ABSTRACT: Molecular emission-line observations of isolated Galactic star-forming regions are used to model the physical properties of the molecular interstellar medium in these systems. Observed line ratios are compared with the results predicted by models that incorporate gas-phase chemistry and the heating by stellar radiation and non-radiative feedback processes. The line ratios of characteristic tracer molecules may be interpreted using the contributions of two distinct components: a cold (40-50 K) and high-density (105-105.5 cm-3) photon-dominated region (PDR) with a nominal UV flux density and a warm (̃300 K) mechanical heating-dominated region (MHDR) with a slightly lower density (104.5-105 cm-3). The relative contributions of these structural components are used to model the observed line ratios. Ionized species may be better modelled by adopting an increase of the cosmic ray flux towards the Galactic Centre and the sulphur abundance should depleted by a factor of 200-400 relative to solar values. The line ratios of the Galactic sample are found to be very similar to those of the integrated signature of prominent (ultra)luminous IR Galaxies. The PDRs and MHDRs in the isolated Galactic regions may be modelled with slightly higher mean densities than in extragalactic systems and a higher MHDR temperature resulting from non-radiative mechanical heating. Multimolecular studies are effective in determining the physical and chemical properties of star formation regions by using characteristic line ratios to diagnose their environment. The addition of more molecular species will reduce the existing modelling redundancy.
    Full-text · Article · Nov 2014 · Monthly Notices of the Royal Astronomical Society
  • Source
    [Show abstract] [Hide abstract]
    ABSTRACT: We present high-resolution (0.3'') ALMA 870um imaging of 52 sub-millimeter galaxies (SMGs) in the Ultra Deep Survey (UDS) field and investigate the size and morphology of the sub-millimeter (sub-mm) emission on 2-10kpc scales. We derive a median intrinsic angular size of FWHM=0.30$\pm$0.04'' for the 23 SMGs in the sample detected at a signal-to-noise ratio (SNR) >10. Using the photometric redshifts of the SMGs we show that this corresponds to a median physical half-light diameter of 2.4$\pm$0.2kpc. A stacking analysis of the SMGs detected at an SNR <10 shows they have sizes consistent with the 870um-bright SMGs in the sample. We compare our results to the sizes of SMGs derived from other multi-wavelength studies, and show that the rest-frame ~250um sizes of SMGs are consistent with studies of resolved 12CO (J=3-2 to 7-6) emission lines, but that sizes derived from 1.4GHz imaging appear to be approximately two times larger on average, which we attribute to cosmic ray diffusion. The rest-frame optical sizes of SMGs are around four times larger than the sub-millimeter sizes, indicating that the star formation in these galaxies is compact relative to the pre-existing stellar distribution. The size of the starburst region in SMGs is consistent with the majority of the star formation occurring in a central region, a few kpc in extent, with a median star formation rate surface density of 90$\pm$30Msol/yr/kpc$^2$, which may suggest that we are witnessing an intense period of bulge growth in these galaxies.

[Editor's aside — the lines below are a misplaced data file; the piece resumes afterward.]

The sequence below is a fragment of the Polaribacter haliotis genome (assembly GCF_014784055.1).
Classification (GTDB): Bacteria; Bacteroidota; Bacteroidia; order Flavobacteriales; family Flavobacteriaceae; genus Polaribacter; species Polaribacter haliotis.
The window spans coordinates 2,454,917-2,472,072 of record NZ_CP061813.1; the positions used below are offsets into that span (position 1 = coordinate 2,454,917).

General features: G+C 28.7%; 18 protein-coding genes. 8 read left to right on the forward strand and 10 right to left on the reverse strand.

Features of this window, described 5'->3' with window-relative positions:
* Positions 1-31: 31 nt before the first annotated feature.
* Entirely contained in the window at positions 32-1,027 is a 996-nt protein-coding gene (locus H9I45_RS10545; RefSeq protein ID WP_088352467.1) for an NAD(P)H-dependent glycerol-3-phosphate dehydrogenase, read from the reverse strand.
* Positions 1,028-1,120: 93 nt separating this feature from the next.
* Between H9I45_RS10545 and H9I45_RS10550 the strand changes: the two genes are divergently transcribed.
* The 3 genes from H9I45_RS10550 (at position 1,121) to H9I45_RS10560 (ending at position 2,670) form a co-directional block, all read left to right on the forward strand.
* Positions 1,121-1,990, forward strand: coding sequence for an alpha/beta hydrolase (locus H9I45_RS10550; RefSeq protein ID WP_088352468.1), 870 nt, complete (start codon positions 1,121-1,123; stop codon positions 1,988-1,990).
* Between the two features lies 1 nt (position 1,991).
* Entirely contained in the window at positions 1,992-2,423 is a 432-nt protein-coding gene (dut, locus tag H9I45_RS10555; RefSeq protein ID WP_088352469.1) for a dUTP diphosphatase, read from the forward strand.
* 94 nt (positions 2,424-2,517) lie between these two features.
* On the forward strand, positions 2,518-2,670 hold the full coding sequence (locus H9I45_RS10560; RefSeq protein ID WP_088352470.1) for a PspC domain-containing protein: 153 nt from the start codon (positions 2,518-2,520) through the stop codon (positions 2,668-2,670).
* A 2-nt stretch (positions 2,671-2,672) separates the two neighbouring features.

Full-text · Article · Nov 2014 · The Astrophysical Journal
  • Source
    [Show abstract] [Hide abstract]